"As these adamantanes have gotten into nonhuman vectors like birds, the positive selection for resistance to avian flu is rising," said Hill. "If Tamiflu is ever used in the manner of adamantanes, we could conceivably see a similar resistance developing through positive selection."
The research team used an interactive "supermap" using Google Earth technology that portrays the individual gene mutations and spread of the avian flu around the globe, said Guralnick of CU-Boulder's ecology and evolutionary biology department. By projecting genetic and geographic information onto the interactive globe, users can "fly" around the planet to see where resistant H5N1 strains are occurring, said Guralnick, also Hill's doctoral adviser.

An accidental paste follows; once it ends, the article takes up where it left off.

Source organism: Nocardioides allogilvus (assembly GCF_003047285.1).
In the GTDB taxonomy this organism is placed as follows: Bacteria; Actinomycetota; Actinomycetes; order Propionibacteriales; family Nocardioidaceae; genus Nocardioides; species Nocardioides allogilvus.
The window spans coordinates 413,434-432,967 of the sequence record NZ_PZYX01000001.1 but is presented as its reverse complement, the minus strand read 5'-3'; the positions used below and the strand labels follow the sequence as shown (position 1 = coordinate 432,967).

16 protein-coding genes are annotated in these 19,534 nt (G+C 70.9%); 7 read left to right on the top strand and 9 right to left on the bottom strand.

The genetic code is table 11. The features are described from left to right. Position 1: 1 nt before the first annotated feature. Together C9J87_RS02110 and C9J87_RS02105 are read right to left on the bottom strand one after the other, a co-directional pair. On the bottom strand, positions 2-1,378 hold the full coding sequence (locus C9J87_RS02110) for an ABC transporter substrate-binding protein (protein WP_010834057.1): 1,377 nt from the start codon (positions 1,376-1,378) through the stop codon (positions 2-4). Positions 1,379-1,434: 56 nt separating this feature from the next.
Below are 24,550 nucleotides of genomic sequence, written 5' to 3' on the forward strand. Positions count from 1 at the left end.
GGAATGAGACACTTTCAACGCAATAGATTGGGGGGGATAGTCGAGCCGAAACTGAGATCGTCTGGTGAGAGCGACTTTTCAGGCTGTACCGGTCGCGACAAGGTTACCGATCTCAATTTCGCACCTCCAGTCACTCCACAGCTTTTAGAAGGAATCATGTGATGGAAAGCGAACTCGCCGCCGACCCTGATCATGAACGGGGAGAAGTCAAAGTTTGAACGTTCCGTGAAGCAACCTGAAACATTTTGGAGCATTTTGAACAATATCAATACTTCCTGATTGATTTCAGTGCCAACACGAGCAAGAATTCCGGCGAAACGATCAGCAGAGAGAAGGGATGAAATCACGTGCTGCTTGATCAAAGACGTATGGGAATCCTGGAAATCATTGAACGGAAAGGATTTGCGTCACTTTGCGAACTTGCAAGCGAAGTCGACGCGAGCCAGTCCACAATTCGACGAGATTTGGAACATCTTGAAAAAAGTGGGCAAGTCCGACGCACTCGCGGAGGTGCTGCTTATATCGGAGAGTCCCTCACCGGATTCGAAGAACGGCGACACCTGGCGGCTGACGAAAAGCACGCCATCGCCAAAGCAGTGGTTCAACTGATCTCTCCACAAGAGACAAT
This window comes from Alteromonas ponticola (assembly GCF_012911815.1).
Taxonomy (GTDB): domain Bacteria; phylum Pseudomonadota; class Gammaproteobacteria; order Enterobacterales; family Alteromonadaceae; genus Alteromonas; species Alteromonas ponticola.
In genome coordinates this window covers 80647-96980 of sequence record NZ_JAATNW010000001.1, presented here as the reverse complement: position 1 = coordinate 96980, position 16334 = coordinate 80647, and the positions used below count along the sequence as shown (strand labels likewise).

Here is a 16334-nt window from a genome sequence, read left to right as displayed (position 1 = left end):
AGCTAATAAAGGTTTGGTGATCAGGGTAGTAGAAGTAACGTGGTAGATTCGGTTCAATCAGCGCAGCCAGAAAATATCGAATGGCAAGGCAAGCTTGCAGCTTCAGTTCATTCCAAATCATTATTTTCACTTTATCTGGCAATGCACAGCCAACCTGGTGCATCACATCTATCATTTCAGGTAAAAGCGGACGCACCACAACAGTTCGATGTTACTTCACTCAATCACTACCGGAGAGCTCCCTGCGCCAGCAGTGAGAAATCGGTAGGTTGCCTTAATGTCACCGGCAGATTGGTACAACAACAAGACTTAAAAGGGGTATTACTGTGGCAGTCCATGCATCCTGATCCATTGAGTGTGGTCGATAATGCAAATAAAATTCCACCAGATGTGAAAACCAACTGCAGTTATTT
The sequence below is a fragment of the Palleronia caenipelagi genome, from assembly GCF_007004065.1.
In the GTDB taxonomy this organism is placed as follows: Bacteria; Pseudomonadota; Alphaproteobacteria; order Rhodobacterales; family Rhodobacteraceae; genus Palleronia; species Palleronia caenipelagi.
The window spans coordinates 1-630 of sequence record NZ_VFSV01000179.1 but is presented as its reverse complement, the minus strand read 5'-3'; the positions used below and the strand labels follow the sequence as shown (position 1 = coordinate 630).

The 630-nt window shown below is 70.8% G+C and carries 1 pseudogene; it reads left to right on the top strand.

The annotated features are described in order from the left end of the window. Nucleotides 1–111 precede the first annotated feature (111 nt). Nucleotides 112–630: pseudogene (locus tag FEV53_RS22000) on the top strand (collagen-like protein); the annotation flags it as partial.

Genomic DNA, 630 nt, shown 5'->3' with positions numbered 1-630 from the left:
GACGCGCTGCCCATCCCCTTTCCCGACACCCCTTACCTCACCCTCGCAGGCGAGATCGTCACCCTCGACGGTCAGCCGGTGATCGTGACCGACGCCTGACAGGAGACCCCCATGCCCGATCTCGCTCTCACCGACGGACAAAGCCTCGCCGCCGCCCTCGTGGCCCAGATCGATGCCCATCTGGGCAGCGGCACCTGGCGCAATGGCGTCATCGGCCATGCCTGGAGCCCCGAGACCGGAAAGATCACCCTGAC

For the study, the researchers analyzed 676 whole genomes of Influenza A/H5N1 from National Institutes of Health databases of viruses isolated between 1996 and 2007. The team is comparing how often amino acid sequence changes in genes lead to mutations that affect drug resistance in the H5N1 virus and how often such changes evolve into random mutations that don't affect resistance, Hill said.
The next step is to analyze 2008 data, he said.
First detected in China in 1996, the avian flu has spread throughout Asia and to India, Russia, Pakistan, the Middle East, Africa and Europe by various carriers, including poultry and migratory waterfowl, Hill said. While H5N1 is not highly communicable to humans from birds or between humans, experts are concerned future evolution of this subtype or other subtypes, or genetic re-assortment between subtypes, could make an avian influenza strain more contagious with the potential to cause a pandemic.
"Even if H5N1 is not the flu subtype that develops into the next pandemic, this technique can help us understand the properties of flu viruses and we can use these method
|Contact: Andrew Hill|
University of Colorado at Boulder